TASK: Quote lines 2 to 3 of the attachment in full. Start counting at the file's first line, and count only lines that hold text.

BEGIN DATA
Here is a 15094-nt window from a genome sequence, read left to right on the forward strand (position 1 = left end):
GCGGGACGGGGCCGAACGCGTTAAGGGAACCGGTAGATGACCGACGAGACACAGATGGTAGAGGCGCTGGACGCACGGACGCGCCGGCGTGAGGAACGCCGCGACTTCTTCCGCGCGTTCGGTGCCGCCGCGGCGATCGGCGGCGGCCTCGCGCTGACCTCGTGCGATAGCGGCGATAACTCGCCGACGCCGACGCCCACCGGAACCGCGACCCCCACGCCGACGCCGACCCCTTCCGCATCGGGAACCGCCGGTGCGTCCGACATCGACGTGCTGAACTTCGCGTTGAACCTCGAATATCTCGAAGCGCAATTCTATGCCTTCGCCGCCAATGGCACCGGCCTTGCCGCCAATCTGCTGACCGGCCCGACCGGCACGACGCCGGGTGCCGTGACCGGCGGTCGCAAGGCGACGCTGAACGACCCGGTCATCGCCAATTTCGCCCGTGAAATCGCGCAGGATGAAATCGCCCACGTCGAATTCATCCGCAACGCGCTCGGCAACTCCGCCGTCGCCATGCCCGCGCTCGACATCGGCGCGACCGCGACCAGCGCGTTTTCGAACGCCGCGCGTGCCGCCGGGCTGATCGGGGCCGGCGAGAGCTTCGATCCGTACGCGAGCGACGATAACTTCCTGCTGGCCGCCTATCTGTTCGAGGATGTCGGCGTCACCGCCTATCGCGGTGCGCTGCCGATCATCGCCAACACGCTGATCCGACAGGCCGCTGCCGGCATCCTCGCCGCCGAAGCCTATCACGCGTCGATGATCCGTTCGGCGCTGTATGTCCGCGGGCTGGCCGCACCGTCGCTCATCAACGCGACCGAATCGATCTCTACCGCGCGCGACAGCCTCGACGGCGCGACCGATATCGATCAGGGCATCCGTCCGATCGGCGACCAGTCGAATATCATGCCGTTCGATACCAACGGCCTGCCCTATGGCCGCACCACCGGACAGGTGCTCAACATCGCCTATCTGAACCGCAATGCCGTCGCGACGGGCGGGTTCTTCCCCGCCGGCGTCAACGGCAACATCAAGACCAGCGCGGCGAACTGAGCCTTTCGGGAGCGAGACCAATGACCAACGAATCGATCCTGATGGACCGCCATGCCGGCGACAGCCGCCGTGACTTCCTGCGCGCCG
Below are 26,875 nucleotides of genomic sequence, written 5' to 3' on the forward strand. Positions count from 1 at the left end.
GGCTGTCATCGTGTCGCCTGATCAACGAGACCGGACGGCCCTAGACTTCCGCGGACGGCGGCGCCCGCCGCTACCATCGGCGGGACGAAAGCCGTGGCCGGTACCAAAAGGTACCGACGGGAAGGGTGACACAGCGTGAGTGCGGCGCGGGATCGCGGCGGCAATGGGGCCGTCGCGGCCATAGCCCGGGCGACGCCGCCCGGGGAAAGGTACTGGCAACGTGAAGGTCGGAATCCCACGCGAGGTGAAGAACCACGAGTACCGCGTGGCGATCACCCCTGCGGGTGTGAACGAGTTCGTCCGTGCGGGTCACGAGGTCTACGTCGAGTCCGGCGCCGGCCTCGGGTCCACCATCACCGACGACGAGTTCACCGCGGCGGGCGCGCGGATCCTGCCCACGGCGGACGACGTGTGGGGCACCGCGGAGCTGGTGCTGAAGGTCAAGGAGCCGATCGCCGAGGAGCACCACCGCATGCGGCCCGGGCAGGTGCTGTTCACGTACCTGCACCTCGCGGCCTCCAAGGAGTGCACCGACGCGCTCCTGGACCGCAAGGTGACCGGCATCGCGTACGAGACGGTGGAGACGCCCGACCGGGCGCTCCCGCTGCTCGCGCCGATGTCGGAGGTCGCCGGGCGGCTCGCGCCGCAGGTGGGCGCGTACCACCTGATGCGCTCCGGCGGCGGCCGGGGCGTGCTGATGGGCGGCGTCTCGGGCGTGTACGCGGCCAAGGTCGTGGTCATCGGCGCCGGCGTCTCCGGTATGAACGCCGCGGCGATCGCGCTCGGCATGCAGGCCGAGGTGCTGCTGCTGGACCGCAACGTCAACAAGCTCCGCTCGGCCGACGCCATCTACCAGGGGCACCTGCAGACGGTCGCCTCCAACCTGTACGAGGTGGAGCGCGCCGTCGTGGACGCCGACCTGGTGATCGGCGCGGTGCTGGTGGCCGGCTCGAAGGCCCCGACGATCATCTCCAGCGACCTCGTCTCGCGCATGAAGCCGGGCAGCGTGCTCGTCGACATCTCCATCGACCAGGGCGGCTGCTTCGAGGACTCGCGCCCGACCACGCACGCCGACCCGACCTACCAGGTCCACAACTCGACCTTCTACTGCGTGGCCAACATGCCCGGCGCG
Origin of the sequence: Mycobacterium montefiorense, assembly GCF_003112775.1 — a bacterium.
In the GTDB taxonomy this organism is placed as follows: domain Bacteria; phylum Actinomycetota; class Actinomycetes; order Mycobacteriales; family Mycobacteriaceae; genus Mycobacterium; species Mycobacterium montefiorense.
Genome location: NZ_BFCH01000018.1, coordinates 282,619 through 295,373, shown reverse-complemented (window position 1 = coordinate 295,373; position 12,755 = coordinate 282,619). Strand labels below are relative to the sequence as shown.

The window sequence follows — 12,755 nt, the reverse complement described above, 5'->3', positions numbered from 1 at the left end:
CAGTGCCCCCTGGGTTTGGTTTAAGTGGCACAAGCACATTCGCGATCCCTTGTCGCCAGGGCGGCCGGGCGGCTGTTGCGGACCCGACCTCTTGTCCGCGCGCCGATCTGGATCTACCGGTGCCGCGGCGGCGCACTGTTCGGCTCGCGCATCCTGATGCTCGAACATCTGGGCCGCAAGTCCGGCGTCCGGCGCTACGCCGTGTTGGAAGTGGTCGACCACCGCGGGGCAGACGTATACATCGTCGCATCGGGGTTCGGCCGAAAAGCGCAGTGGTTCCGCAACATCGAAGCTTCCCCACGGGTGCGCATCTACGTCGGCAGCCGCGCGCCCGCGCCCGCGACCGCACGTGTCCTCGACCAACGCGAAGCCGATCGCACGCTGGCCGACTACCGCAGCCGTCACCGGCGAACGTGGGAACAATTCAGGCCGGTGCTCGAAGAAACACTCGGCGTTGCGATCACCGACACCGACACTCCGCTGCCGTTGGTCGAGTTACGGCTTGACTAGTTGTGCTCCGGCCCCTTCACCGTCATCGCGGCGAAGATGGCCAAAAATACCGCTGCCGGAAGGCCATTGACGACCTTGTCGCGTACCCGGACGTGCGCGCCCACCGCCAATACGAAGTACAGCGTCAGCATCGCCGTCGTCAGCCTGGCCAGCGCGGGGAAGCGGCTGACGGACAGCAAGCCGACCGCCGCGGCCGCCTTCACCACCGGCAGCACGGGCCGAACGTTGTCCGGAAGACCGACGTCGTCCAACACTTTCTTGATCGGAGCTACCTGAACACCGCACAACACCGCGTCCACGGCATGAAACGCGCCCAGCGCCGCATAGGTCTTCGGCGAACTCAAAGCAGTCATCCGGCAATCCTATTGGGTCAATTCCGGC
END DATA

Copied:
GCGGGACGGGGCCGAACGCGTTAAGGGAACCGGTAGATGACCGACGAGACACAGATGGTAGAGGCGCTGGACGCACGGACGCGCCGGCGTGAGGAACGCCGCGACTTCTTCCGCGCGTTCGGTGCCGCCGCGGCGATCGGCGGCGGCCTCGCGCTGACCTCGTGCGATAGCGGCGATAACTCGCCGACGCCGACGCCCACCGGAACCGCGACCCCCACGCCGACGCCGACCCCTTCCGCATCGGGAACCGCCGGTGCGTCCGACATCGACGTGCTGAACTTCGCGTTGAACCTCGAATATCTCGAAGCGCAATTCTATGCCTTCGCCGCCAATGGCACCGGCCTTGCCGCCAATCTGCTGACCGGCCCGACCGGCACGACGCCGGGTGCCGTGACCGGCGGTCGCAAGGCGACGCTGAACGACCCGGTCATCGCCAATTTCGCCCGTGAAATCGCGCAGGATGAAATCGCCCACGTCGAATTCATCCGCAACGCGCTCGGCAACTCCGCCGTCGCCATGCCCGCGCTCGACATCGGCGCGACCGCGACCAGCGCGTTTTCGAACGCCGCGCGTGCCGCCGGGCTGATCGGGGCCGGCGAGAGCTTCGATCCGTACGCGAGCGACGATAACTTCCTGCTGGCCGCCTATCTGTTCGAGGATGTCGGCGTCACCGCCTATCGCGGTGCGCTGCCGATCATCGCCAACACGCTGATCCGACAGGCCGCTGCCGGCATCCTCGCCGCCGAAGCCTATCACGCGTCGATGATCCGTTCGGCGCTGTATGTCCGCGGGCTGGCCGCACCGTCGCTCATCAACGCGACCGAATCGATCTCTACCGCGCGCGACAGCCTCGACGGCGCGACCGATATCGATCAGGGCATCCGTCCGATCGGCGACCAGTCGAATATCATGCCGTTCGATACCAACGGCCTGCCCTATGGCCGCACCACCGGACAGGTGCTCAACATCGCCTATCTGAACCGCAATGCCGTCGCGACGGGCGGGTTCTTCCCCGCCGGCGTCAACGGCAACATCAAGACCAGCGCGGCGAACTGAGCCTTTCGGGAGCGAGACCAATGACCAACGAATCGATCCTGATGGACCGCCATGCCGGCGACAGCCGCCGTGACTTCCTGCGCGCCG
Below are 26,875 nucleotides of genomic sequence, written 5' to 3' on the forward strand. Positions count from 1 at the left end.